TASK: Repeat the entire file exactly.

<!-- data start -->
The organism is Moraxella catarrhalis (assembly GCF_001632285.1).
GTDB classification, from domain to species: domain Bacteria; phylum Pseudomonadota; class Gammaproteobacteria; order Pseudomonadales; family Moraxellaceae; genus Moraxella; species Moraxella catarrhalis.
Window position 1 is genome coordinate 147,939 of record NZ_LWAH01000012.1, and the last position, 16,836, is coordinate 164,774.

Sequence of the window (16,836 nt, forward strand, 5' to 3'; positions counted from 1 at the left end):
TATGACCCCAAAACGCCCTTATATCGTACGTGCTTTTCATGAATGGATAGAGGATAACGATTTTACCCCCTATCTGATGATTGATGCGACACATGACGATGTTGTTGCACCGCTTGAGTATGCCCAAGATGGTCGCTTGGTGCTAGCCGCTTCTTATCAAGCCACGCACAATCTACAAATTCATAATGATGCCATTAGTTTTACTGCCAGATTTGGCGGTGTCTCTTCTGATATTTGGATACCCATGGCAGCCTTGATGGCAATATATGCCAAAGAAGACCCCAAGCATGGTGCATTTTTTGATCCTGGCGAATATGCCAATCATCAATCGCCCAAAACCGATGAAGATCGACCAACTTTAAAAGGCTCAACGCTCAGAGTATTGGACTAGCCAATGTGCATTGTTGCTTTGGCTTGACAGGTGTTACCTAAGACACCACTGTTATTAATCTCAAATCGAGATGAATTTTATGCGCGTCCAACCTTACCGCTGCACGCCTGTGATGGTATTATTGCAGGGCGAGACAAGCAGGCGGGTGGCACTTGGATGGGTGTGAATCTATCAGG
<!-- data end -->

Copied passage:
The organism is Moraxella catarrhalis (assembly GCF_001632285.1).
GTDB classification, from domain to species: domain Bacteria; phylum Pseudomonadota; class Gammaproteobacteria; order Pseudomonadales; family Moraxellaceae; genus Moraxella; species Moraxella catarrhalis.
Window position 1 is genome coordinate 147,939 of record NZ_LWAH01000012.1, and the last position, 16,836, is coordinate 164,774.

Sequence of the window (16,836 nt, forward strand, 5' to 3'; positions counted from 1 at the left end):
TATGACCCCAAAACGCCCTTATATCGTACGTGCTTTTCATGAATGGATAGAGGATAACGATTTTACCCCCTATCTGATGATTGATGCGACACATGACGATGTTGTTGCACCGCTTGAGTATGCCCAAGATGGTCGCTTGGTGCTAGCCGCTTCTTATCAAGCCACGCACAATCTACAAATTCATAATGATGCCATTAGTTTTACTGCCAGATTTGGCGGTGTCTCTTCTGATATTTGGATACCCATGGCAGCCTTGATGGCAATATATGCCAAAGAAGACCCCAAGCATGGTGCATTTTTTGATCCTGGCGAATATGCCAATCATCAATCGCCCAAAACCGATGAAGATCGACCAACTTTAAAAGGCTCAACGCTCAGAGTATTGGACTAGCCAATGTGCATTGTTGCTTTGGCTTGACAGGTGTTACCTAAGACACCACTGTTATTAATCTCAAATCGAGATGAATTTTATGCGCGTCCAACCTTACCGCTGCACGCCTGTGATGGTATTATTGCAGGGCGAGACAAGCAGGCGGGTGGCACTTGGATGGGTGTGAATCTATCAGG